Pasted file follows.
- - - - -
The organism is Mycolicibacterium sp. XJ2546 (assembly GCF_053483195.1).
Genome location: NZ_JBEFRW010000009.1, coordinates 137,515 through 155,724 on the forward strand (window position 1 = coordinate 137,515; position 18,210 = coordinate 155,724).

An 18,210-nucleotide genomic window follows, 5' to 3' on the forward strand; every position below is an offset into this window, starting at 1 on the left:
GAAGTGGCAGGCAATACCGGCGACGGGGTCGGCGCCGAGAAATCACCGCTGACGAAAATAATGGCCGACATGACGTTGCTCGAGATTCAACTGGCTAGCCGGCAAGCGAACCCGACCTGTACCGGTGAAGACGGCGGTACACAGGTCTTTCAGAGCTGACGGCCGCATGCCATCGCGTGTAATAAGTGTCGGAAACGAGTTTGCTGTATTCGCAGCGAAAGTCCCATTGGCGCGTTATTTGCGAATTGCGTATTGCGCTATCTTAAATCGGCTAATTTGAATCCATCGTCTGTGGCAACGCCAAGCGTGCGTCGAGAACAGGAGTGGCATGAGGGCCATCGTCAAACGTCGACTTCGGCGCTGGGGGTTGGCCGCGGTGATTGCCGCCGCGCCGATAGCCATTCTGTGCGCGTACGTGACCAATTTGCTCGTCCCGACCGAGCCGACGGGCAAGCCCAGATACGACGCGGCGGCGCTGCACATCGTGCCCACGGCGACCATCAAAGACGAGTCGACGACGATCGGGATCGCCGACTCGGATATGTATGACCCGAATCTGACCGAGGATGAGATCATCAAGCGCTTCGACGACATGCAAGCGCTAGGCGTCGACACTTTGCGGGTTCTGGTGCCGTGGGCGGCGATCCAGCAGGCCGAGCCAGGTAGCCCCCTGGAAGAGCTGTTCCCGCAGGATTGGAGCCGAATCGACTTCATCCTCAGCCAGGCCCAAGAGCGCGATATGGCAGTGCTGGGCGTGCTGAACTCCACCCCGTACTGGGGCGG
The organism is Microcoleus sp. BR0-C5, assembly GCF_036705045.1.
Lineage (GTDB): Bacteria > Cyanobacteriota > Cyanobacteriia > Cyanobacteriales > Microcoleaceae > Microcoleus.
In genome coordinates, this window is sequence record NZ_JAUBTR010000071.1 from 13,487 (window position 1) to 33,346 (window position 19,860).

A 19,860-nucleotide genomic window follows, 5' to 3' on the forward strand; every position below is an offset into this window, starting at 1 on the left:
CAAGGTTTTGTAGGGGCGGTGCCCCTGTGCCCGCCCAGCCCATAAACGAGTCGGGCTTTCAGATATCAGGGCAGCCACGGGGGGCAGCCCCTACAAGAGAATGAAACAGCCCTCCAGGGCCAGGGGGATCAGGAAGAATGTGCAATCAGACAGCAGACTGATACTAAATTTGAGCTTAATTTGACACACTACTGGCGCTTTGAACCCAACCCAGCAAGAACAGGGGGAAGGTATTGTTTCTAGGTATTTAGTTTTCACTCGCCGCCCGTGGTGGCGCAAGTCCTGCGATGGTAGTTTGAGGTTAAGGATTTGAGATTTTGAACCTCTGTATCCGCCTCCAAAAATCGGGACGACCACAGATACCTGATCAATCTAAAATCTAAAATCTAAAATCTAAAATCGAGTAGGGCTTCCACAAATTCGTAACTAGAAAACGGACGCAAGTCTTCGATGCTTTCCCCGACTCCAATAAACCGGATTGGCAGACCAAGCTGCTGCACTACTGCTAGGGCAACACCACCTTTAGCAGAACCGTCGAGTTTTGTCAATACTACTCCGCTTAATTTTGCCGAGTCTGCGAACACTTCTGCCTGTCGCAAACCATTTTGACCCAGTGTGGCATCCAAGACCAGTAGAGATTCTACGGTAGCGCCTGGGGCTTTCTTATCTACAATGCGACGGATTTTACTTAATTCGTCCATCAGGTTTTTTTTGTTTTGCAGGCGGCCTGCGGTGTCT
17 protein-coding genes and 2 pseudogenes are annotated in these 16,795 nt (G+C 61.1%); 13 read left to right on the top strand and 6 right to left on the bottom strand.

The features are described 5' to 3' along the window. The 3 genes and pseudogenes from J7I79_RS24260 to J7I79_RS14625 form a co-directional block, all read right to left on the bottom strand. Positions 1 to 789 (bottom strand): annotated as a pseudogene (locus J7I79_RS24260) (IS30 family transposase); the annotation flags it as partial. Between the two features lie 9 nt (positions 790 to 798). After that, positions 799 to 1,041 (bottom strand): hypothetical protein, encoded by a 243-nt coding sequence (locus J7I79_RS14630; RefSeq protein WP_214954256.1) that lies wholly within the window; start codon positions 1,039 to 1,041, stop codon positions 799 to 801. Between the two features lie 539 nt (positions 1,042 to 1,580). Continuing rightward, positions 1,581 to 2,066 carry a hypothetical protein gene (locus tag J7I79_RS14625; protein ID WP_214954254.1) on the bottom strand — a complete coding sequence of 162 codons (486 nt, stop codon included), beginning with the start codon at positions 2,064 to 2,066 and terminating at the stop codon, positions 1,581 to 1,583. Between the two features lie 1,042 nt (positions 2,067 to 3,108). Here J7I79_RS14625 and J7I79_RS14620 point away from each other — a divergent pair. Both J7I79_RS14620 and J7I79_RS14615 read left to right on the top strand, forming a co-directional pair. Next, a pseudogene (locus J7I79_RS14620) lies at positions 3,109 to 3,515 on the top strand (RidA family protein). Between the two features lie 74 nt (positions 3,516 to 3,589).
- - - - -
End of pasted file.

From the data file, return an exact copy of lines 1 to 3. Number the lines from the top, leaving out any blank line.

The organism is Mycolicibacterium sp. XJ2546 (assembly GCF_053483195.1).
Genome location: NZ_JBEFRW010000009.1, coordinates 137,515 through 155,724 on the forward strand (window position 1 = coordinate 137,515; position 18,210 = coordinate 155,724).

An 18,210-nucleotide genomic window follows, 5' to 3' on the forward strand; every position below is an offset into this window, starting at 1 on the left: